Over the last year, I’ve become more and more of a miniature garden enthusiast, especially thanks to the influence of Janit Calvo over at Two Green Thumbs Miniature Garden Center in Seattle. Part of the reason is that while it’s perfectly reasonable and understandable to buy a miniature garden already constructed and ready, half of the fun is in constructing something completely new. Janit already shares a lot of her best ideas, but you always have those days when you have that itch on the back of your brain where you know exactly what you need to make the perfect miniature garden, but you don’t know where to find it. As with books, sometimes the only option for that perfect part is to make it yourself.
The good news here is that miniature gardening and standard model building have a lot of overlap, both in understanding of scale and in available tools. Some people, such as the Czarina, sigh “that’s the danger,” and they’re RIGHT. Given my druthers, I’d have a workspace comparable to Shawn Thorsson’s, and this comes from someone trying to figure out how to build a custom vacuum plastic former like his. The Czarina and I keep getting into arguments about this: she seems to think that the garage should be used for sheltering the car from our bouts of foul Texas weather, and I counter that the car can stay outside while I’m designing mockup lunar plant growth chambers.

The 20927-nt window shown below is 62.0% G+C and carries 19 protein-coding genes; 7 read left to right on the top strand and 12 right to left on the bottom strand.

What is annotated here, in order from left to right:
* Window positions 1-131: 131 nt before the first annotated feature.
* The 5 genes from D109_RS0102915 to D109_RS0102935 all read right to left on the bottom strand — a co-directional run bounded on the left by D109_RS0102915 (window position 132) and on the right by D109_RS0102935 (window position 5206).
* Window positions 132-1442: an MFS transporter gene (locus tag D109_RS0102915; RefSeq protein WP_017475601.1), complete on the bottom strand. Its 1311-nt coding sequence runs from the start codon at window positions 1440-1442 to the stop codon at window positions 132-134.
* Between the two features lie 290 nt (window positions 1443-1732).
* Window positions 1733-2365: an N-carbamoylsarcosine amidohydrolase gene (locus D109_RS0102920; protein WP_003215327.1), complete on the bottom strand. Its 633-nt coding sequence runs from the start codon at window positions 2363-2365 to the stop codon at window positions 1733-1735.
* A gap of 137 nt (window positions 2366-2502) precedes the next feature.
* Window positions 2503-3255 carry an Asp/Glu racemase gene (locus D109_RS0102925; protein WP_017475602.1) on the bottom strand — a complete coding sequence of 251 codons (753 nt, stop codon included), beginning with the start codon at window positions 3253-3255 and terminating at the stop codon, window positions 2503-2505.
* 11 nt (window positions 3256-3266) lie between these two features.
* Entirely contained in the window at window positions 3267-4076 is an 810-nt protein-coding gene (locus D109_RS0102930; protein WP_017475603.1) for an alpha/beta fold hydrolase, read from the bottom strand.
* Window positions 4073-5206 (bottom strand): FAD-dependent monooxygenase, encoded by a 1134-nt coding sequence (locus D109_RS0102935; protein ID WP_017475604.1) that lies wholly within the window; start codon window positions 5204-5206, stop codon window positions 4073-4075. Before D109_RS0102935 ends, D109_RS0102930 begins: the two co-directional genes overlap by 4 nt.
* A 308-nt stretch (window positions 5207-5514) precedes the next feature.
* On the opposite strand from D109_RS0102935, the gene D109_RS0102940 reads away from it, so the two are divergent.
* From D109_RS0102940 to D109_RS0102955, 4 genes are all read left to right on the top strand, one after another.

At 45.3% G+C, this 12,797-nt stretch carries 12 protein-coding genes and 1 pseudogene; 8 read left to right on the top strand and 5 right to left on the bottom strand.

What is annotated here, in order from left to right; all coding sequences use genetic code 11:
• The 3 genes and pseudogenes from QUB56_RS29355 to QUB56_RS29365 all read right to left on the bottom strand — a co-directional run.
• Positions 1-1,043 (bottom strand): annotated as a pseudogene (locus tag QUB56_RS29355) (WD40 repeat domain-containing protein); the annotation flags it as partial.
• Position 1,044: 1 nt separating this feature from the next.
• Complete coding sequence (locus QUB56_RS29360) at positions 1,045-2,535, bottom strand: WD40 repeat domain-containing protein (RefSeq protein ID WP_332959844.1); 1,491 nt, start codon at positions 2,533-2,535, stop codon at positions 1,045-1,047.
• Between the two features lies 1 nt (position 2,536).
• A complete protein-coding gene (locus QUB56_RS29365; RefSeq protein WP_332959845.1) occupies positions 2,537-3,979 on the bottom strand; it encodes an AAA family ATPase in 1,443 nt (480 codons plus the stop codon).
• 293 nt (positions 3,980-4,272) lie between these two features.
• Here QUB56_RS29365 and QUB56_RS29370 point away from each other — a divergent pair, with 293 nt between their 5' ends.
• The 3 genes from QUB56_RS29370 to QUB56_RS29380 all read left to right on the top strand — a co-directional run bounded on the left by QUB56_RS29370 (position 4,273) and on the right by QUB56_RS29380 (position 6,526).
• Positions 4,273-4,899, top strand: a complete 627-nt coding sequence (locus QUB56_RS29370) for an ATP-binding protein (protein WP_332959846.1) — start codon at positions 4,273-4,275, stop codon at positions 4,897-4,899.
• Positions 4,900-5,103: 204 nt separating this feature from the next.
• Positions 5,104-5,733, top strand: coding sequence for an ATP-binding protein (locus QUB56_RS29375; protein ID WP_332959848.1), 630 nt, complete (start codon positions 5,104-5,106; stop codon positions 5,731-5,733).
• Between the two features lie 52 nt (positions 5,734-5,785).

The next few Post-Nuclear Family Gift Suggestions installments will go into specific tools and supplies, but let’s look at sources for items with easy applications with miniature gardens and arrangements. That starts with going with experts in the subject, and that’s why I recommend spending a few hours poking around Squadron Models. At bare minimum, consider the merits of getting a Squadron Essential Tool Kit if you don’t already have these tools on hand. Either way, the tools listing can be dangerous as well.
This is all good, but then there’s subject matter. As great as Squadron is, it lacks in selection of dinosaur figures what it meets with space subjects, and I’m constantly asked about sources for decent dinosaur figures. That’s why I send everyone over to Dan’s Dinosaurs for moderately-priced prehistoric animals figures best-suited for miniature garden applications. Even with the name, Dan’s Dinosaurs is also an excellent source for models of plants and animals that predate or postdate the dinosaurs, so go crazy with Deinotherium and Scutellosaurus additions to an arrangement.
Now let’s just say that you don’t want to go with dinosaurs, and science fictional material won’t cut it for you. In that case, head toward the Space Store’s selection of space models. Speaking from experience, most succulent miniature garden arrangements just beg for an accurate Viking 1 lander somewhere among the sands, and I’m still waiting for someone else to credit the equally successful Luna missions by setting up an arrangement with a Lunkakhod 1. Likewise, if you really need astronaut figures for your arrangement, the Space Store has those, too.
More to follow…